Nikon D40 tips the scales in Canon vs Nikon fight

nikon_d40.jpg The recently announced Nikon D40 could be the camera that wins over the hearts and minds of a whole new generation of DSLR owners and it’s being released right before the Christmas buying season.

Why? For two reasons, price and brand. There are a number of digital SLR cameras in the sub $500 range; the Pentax K100D and Olympus E300 among them but the Nikon brand of digital cameras is better known. Canon don’t have any current camera to compete at this price range, yet.

What camera will parents buy their offspring this Christmas? The more expensive Canon 400D or the Nikon D40? I think it’s a no-brainer which camera they’ll buy. The Nikon is the perfect “starter camera” for junior. It’s relatively cheap, looks professionally black, makes the click sound when you take a photo like “real cameras” do and you can use other Nikon lenses. What is there not to like?

Well, the Nikon D40 is great but for the price there have been compromises made. The DP Review preview of the camera compares it favourably to the Nikon D50, emphasising the extra features the cheaper camera has. The biggest drawback is an issue with lenses. It can’t auto-focus with traditional Nikon lenses because it doesn’t have an internal focus drive motor. This is arguably worse than the Canon limitation on EF-S lenses. At least Canon EF-S cameras can take advantage of proper Canon lenses.

Perhaps the biggest negative on the D40 is that it doesn’t have an internal focus drive motor and hence no mechanical focus drive pin, instead it only has CPU contacts which means it can only Auto Focus with AF-S and AF-I lenses (those with built-in focus motors). Indeed our ‘standard’ lens the Nikkor 50 mm F1.8D (and the F1.4D) are manual focus only on the D40. The images below show the difference between the mount on the D40 and D80, the D80 has a mechanical focus drive pin at about the 7 o’clock position.

Canon need a sub-$500 DSLR to compete. Once you’re hooked on a brand of camera it’s much easier to stick with that brand. The controls will be familiar, you can use the same lenses, you visit the same online discussion boards.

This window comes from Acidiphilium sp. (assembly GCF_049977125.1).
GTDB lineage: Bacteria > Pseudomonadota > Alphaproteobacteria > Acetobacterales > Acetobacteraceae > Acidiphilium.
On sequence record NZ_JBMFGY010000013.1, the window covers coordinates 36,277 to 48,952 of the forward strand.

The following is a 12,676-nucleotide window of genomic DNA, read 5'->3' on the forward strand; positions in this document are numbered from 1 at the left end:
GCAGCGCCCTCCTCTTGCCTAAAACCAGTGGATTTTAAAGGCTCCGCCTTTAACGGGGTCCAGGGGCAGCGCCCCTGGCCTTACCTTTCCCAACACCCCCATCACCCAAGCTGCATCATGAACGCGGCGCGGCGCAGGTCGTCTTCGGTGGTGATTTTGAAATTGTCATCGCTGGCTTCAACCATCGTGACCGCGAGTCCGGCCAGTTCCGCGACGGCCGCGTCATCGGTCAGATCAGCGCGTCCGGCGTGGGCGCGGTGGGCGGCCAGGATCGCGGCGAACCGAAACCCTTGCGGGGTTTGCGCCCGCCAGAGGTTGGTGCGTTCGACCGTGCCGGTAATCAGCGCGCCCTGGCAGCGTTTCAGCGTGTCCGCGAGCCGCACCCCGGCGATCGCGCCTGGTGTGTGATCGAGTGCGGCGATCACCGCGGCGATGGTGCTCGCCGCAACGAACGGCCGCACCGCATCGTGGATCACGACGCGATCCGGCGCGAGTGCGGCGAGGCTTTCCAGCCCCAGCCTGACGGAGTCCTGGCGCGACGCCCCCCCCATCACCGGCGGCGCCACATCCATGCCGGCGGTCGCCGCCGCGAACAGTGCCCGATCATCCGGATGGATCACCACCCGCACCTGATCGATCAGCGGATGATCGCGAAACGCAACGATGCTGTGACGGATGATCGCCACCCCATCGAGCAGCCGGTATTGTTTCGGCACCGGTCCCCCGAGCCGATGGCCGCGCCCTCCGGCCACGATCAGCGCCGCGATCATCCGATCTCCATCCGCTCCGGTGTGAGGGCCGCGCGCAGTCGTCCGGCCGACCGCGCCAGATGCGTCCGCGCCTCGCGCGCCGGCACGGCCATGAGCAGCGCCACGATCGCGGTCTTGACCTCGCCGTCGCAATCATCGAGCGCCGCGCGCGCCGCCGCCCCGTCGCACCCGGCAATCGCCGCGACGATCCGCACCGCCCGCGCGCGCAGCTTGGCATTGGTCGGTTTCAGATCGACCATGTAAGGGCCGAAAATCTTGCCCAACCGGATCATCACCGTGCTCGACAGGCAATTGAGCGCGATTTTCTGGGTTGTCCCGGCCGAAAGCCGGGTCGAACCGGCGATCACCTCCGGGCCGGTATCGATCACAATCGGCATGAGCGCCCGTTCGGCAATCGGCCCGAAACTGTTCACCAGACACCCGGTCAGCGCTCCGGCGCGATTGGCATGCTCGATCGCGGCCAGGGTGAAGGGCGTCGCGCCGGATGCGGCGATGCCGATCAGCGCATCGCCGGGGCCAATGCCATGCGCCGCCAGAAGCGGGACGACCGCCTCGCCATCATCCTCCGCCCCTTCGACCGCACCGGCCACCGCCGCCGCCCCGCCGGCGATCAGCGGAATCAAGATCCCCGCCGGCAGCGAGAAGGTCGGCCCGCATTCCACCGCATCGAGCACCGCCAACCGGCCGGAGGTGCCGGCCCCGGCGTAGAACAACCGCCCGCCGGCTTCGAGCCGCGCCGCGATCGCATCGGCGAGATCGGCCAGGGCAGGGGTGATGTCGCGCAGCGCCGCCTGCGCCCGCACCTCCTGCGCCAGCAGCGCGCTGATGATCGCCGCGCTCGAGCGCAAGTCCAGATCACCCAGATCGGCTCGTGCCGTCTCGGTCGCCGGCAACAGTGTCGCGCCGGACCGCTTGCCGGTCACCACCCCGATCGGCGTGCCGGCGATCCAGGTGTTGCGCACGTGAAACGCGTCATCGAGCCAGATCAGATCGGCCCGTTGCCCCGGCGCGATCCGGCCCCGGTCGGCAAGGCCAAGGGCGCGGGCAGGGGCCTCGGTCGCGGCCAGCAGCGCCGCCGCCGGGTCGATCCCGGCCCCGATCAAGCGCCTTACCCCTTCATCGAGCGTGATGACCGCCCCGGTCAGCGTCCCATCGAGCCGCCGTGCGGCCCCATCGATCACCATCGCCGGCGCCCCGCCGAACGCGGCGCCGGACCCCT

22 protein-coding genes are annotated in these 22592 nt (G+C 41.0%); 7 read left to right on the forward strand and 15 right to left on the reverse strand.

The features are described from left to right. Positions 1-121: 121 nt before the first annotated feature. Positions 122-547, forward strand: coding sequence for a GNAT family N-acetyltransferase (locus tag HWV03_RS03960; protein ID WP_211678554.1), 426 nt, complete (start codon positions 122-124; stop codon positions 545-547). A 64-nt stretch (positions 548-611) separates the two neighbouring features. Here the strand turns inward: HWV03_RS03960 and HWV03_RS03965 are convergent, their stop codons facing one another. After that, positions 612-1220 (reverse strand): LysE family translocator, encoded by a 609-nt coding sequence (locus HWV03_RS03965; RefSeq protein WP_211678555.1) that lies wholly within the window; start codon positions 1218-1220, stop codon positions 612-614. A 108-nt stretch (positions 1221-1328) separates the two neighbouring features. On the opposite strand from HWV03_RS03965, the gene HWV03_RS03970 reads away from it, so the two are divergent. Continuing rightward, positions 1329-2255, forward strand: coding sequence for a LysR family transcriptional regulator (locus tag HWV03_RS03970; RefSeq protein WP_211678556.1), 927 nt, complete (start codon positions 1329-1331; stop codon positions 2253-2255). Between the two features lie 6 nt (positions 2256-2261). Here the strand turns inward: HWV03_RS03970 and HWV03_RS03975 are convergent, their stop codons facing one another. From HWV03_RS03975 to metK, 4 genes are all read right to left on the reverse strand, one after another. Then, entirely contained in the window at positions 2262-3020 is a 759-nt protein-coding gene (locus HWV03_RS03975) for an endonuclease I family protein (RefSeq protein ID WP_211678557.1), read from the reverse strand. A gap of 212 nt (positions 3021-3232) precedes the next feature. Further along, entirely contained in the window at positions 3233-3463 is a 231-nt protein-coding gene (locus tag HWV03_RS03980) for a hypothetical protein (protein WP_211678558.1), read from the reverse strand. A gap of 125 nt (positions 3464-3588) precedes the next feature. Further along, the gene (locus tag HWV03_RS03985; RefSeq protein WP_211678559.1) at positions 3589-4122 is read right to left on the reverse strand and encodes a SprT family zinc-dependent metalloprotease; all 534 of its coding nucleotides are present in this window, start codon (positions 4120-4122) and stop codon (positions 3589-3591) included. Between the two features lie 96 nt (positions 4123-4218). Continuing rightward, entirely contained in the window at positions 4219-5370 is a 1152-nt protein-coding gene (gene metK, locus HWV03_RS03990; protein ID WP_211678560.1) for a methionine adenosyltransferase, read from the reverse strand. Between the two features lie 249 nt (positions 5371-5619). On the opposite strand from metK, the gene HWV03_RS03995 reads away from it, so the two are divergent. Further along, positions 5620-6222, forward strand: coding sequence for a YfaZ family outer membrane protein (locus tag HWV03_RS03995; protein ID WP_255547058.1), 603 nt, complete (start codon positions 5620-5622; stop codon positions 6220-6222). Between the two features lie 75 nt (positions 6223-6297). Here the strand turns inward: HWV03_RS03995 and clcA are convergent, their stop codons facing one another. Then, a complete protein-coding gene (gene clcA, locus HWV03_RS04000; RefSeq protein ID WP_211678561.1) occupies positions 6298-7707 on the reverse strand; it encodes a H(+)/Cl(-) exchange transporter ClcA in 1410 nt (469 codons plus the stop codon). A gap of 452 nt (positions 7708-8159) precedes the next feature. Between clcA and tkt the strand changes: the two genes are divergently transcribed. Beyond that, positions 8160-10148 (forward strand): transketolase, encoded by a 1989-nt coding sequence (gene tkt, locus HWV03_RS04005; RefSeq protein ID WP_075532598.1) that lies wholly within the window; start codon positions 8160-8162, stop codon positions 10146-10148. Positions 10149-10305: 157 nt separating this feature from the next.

Personally, I think it’s great that DSLR technology is so cheap. It’s not that long ago that the only digital SLR was priced beyond the budgets of anyone but the professionals. Isn’t Moore’s Law great?

Ken Rockwell has a great review of the Nikon D40. I think he likes it:

First impressions are:

Super-duper light weight = too much fun!

Why interestingness just got harder (to game)

It looks like Flickr have changed their algorithm to decide what makes an image interesting. I noticed this a few weeks ago when my number of interesting photos almost halved to 14 photos.

What has happened is that Flickr doesn’t count views and comments from certain groups on the site. Why? There are many critique and comment groups where members are asked to comment, favourite or view a certain number of other’s photos for every photo they add. In the past this has been a great way of getting your photo to the top of the Interestingness ladder but was obviously not always a realistic view of how good a photo is. I expect these groups will become less popular and groups on a specific subject will grow in popularity. New critique and comment groups will appear in an effort to outrun the Interestingness filter but I’m sure there’s a little “ban group” button the guys at Flickr can push so it’s probably a futile effort.

I’m disappointed, but also glad that this has happened because it may stop people dumping photos into groups, leaving short and useless comments and obsessing about popularity. What else can you do?

  • Tag every photo you upload with short descriptive tags. Don’t spam.